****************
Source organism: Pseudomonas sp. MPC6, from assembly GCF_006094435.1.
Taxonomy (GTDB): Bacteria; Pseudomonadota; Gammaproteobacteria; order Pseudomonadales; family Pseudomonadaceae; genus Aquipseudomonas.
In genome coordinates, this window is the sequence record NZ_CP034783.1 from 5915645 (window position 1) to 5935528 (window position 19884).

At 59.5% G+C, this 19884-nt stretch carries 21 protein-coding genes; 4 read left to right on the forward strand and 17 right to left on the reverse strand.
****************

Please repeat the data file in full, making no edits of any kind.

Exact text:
Source organism: Pseudomonas sp. MPC6, from assembly GCF_006094435.1.
Taxonomy (GTDB): Bacteria; Pseudomonadota; Gammaproteobacteria; order Pseudomonadales; family Pseudomonadaceae; genus Aquipseudomonas.
In genome coordinates, this window is the sequence record NZ_CP034783.1 from 5915645 (window position 1) to 5935528 (window position 19884).

At 59.5% G+C, this 19884-nt stretch carries 21 protein-coding genes; 4 read left to right on the forward strand and 17 right to left on the reverse strand.